When the first report came across my Twitter feed, my heart raced. I just kept whispering to myself, no, no, no, no as I swiped and searched for sources that would confirm what I was reading was a bad joke.

But within a handful of seconds, my hopes were dashed as every media outlet flooded their feeds with the news: Vin Scully was gone. He died Tuesday evening at age 94.

Albeit, his 67-year broadcasting career is almost all Dodger Blue, it was Scully who served as the voice of summer for so many memorable baseball moments in my formative years. He called the NBC Game of the Week, the Kirk Gibson home run in 1988, the thrilling radio call of Sandy Koufax’s perfect game in 1965 (which some call the greatest call in the history of the game), but, for so many New York Mets fans, it’s Vin Scully that served as the soundtrack for the most Amazin’ moment in franchise history: Game 6 of the 1986 World Series.

From his perch at Shea Stadium, it was Scully who described the ball going through Buckner’s legs — “A little roller up along first, behind the bag, it gets through Buckner, here comes Knight and the Mets win it!”

It was Scully who sat in stunned silence as Shea Stadium shook and fans celebrated. “If a picture is worth a thousand words, you have seen about a million words, but more than that, you have seen an absolutely bizarre finish to Game 6 of the 1986 World Series.” – Vin Scully

When MLB began offering “The Ticket,” a full season broadcast package, I tuned in to the Dodgers on the West Coast after the Mets game just to listen to Vin Scully. He never missed a beat, serving up tales about Red Barber, Jackie Robinson, Branch Rickey and a cast of thousands from his memory. Only Vin could take a players number and spin it into two minutes of storytelling.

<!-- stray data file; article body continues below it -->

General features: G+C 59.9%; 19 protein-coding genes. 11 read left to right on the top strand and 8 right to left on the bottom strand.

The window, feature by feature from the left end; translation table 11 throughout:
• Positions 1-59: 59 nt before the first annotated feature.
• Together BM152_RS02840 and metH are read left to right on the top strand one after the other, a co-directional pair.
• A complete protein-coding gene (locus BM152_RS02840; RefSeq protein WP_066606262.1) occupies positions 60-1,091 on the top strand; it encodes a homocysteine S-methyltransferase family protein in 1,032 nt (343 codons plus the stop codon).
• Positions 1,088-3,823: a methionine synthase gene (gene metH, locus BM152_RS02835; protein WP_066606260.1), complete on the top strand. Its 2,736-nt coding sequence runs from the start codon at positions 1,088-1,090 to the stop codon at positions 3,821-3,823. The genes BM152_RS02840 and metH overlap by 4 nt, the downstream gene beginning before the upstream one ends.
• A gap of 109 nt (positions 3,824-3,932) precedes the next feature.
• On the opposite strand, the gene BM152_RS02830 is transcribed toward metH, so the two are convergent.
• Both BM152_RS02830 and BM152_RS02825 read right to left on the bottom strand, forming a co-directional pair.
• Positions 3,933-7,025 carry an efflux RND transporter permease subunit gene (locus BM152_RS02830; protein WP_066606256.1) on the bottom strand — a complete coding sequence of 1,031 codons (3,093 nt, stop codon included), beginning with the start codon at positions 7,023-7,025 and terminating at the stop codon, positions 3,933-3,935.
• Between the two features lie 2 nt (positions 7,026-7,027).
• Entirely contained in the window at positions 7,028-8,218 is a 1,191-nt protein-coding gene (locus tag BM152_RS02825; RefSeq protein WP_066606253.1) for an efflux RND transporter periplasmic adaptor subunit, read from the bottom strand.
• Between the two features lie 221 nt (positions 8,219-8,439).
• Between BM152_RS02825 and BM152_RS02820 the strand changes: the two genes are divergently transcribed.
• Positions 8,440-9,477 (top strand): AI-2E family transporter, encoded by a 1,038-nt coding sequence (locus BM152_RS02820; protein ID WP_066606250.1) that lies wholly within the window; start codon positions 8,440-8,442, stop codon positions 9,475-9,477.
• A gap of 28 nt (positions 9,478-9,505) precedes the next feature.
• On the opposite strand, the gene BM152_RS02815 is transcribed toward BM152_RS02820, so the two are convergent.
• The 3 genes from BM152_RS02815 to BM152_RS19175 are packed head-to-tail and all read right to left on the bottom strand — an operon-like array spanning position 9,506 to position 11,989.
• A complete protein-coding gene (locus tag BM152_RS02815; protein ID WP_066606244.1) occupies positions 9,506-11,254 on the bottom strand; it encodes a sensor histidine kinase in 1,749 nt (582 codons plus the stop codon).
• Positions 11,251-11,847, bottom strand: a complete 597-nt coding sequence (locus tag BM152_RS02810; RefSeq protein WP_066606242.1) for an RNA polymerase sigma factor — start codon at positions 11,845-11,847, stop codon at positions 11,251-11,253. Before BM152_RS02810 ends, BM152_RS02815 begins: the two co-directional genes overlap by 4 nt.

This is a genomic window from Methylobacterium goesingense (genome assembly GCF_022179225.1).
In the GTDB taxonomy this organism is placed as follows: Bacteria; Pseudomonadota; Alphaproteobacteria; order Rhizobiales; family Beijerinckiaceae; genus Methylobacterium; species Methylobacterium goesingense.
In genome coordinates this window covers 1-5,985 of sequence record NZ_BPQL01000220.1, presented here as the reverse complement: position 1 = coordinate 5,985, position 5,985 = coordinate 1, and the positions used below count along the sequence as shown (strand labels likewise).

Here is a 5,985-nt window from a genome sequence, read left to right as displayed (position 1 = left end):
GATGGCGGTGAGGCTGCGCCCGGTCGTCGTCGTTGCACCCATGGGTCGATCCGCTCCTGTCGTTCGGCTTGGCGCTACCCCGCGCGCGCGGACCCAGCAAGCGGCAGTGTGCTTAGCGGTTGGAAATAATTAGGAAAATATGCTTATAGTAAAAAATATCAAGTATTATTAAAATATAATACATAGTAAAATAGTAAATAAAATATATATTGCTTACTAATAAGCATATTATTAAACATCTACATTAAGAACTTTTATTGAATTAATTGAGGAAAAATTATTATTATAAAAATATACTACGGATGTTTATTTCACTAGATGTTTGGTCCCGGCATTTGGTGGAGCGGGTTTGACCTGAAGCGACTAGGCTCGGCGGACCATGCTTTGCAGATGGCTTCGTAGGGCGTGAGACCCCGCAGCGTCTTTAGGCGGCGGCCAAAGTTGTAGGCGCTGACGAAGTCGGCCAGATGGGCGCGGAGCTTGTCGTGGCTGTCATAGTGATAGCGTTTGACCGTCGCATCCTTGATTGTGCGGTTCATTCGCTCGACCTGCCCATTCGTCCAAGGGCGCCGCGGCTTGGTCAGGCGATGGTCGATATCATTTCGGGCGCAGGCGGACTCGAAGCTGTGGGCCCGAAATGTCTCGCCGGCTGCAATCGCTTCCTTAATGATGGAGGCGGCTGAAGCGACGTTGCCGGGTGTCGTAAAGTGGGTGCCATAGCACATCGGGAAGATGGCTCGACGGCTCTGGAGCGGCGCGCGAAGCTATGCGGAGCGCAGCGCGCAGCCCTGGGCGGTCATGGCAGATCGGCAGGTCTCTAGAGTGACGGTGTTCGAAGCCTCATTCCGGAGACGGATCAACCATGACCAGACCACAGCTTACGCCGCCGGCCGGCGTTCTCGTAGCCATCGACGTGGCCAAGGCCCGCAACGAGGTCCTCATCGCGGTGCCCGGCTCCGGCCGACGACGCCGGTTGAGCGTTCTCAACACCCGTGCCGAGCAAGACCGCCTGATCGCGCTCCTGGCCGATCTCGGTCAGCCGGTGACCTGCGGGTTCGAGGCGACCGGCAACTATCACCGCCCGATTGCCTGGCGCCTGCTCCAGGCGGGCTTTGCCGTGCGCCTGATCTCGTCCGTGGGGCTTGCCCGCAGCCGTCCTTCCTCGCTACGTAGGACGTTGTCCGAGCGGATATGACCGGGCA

In his final season as Dodgers broadcaster, one-by-one, visiting teams and media dropped by the booth for one last chat, one last photo and maybe, just maybe, one last story from Vin.

During the final homestand of the season, the Dodgers showered Vin Scully with video tributes, first pitches and a memorable on-field ceremony. It was Kevin Costner, of course, who waxed poetically about Scully’s life and career. My eyes welled, my throat tightened and I burst into tears.

I never met Vin Scully, but I felt as I had. That is the magic of broadcasting, though. Day-after-day, summer upon summer, highs and lows, wins an losses pile up and before you know it, a lifetime has passed and a bond has been created.

It’s hard to believe, especially since it’s always been a one-way conversation. Vin Scully talked, you — we, me — listened. It’s one of the strangest and most intimate experiences a fan will ever have, most of the time without knowing it until it’s too late.

Vin Scully is gone. I will miss him. But I will carry the memories he gave me like a precious gift.

Thank you, Vin Scully, for your passion and love of the game. Thank you for the memories and lending your voice to my life’s soundtrack. Thank you, Vin Scully for the gift you gave every baseball fan.

Join Mets fans around the world who are receiving our newsletter and get exclusive content, videos, giveaways and more. Thank you for supporting @MetsRewind.
We hate spam. Your email address will not be sold or shared with anyone else.


National League baseball in New York was redefined on March 6, 1961 when the New York Metropolitan Baseball Club Inc. formally received a certificate of membership from leave president Warren Giles.

Of the 30 Major League Baseball clubs today, the case could be made that no other team has a more compelling franchise history than the New York Mets. MetsRewind is designed for that purpose: To share team history in a distinct and entertaining format. We hope you — the baseball fan — enjoy the content. We encourage you to share your memories.

Latest Posts